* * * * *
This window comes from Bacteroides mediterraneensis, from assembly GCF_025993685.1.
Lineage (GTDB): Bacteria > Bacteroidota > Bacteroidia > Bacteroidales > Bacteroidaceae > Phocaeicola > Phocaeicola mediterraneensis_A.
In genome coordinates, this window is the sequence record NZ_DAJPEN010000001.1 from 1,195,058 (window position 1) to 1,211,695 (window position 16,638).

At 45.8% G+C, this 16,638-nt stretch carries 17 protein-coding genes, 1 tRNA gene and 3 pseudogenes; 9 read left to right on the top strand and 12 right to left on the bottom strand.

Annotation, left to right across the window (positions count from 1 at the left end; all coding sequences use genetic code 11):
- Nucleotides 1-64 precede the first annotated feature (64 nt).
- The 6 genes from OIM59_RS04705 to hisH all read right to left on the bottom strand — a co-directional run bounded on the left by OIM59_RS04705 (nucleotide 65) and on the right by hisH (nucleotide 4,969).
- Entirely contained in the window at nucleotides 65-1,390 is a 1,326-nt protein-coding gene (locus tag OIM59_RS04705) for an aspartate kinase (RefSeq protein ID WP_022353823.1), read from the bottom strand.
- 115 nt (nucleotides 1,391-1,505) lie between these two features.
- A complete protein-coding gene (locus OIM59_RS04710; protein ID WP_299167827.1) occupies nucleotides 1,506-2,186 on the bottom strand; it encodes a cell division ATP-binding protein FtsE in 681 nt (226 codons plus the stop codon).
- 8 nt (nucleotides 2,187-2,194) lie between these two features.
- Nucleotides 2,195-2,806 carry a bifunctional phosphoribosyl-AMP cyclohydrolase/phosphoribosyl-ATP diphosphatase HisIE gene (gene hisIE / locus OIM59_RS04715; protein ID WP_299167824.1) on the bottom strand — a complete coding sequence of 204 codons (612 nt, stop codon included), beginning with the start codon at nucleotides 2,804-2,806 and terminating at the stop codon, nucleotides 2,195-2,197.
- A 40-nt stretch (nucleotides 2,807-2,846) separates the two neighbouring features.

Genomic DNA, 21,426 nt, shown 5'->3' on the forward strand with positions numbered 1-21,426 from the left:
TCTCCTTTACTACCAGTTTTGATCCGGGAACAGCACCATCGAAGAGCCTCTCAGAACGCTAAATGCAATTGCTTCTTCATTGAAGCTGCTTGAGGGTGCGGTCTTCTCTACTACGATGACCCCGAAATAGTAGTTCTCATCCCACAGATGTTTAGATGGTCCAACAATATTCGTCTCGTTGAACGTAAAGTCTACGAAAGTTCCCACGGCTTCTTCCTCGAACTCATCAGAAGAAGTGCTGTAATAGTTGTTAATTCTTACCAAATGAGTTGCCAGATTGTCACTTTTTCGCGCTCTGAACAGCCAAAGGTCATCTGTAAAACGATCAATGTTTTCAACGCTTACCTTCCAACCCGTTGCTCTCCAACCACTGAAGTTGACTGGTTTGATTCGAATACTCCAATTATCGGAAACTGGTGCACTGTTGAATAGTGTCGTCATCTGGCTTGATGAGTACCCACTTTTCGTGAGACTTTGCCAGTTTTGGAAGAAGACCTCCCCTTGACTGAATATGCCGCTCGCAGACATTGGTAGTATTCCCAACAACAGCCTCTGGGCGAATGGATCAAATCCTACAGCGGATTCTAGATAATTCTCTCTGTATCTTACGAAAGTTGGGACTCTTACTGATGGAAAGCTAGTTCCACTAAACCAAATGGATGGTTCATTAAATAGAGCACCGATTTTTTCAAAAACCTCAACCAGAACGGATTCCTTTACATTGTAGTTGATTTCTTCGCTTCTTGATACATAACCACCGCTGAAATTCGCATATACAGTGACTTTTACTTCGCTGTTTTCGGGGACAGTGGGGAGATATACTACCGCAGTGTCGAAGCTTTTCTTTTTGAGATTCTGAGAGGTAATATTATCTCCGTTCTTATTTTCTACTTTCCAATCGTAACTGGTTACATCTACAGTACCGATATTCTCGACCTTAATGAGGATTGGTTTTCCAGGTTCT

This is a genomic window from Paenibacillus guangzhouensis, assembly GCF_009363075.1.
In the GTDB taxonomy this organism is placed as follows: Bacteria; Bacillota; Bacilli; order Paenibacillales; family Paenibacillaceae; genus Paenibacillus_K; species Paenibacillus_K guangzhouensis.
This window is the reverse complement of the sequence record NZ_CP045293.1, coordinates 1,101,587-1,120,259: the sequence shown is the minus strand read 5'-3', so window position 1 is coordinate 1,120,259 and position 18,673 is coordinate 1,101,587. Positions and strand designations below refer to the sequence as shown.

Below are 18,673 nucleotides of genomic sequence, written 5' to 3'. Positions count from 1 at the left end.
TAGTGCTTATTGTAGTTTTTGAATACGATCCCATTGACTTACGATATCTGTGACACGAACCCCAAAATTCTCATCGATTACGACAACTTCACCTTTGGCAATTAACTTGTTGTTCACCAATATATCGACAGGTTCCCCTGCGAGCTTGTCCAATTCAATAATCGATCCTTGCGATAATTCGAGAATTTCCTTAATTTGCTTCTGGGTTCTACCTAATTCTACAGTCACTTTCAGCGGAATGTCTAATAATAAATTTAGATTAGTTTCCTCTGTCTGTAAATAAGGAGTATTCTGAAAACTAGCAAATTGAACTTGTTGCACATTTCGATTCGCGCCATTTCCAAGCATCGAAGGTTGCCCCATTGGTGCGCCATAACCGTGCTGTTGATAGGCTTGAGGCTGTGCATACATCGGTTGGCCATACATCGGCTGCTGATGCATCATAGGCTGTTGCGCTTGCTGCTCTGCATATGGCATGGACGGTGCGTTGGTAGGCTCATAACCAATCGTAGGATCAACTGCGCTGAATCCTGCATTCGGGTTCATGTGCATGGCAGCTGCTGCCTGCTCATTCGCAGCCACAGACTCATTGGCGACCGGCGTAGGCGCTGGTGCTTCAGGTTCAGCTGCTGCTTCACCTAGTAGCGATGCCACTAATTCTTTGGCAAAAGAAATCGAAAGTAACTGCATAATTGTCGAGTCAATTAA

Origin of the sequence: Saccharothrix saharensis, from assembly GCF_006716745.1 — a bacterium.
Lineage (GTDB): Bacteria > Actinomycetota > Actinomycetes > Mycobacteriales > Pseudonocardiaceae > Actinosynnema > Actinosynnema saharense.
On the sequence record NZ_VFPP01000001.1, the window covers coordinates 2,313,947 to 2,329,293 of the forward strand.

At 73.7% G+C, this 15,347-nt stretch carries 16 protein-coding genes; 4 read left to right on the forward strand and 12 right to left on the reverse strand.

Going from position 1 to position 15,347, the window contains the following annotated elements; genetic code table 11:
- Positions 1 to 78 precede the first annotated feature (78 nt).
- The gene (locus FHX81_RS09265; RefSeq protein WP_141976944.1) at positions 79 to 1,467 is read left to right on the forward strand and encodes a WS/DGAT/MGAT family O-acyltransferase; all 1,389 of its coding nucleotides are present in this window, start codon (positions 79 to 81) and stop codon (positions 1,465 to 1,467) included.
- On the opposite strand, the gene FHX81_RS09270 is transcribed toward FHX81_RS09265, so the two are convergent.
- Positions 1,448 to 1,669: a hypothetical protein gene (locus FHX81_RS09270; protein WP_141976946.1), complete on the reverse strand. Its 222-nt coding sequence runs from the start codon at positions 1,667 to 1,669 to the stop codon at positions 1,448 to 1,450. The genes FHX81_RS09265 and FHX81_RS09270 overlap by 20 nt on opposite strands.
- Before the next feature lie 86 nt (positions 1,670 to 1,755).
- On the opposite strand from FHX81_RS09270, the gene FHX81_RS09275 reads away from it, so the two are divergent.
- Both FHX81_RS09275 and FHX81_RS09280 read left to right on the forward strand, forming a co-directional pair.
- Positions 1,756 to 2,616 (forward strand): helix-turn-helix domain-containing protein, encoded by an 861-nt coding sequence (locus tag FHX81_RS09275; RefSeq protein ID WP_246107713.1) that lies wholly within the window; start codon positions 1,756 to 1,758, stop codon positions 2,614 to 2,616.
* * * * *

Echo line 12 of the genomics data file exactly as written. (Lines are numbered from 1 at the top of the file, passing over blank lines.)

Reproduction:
- Nucleotides 2,195-2,806 carry a bifunctional phosphoribosyl-AMP cyclohydrolase/phosphoribosyl-ATP diphosphatase HisIE gene (gene hisIE / locus OIM59_RS04715; protein ID WP_299167824.1) on the bottom strand — a complete coding sequence of 204 codons (612 nt, stop codon included), beginning with the start codon at nucleotides 2,804-2,806 and terminating at the stop codon, nucleotides 2,195-2,197.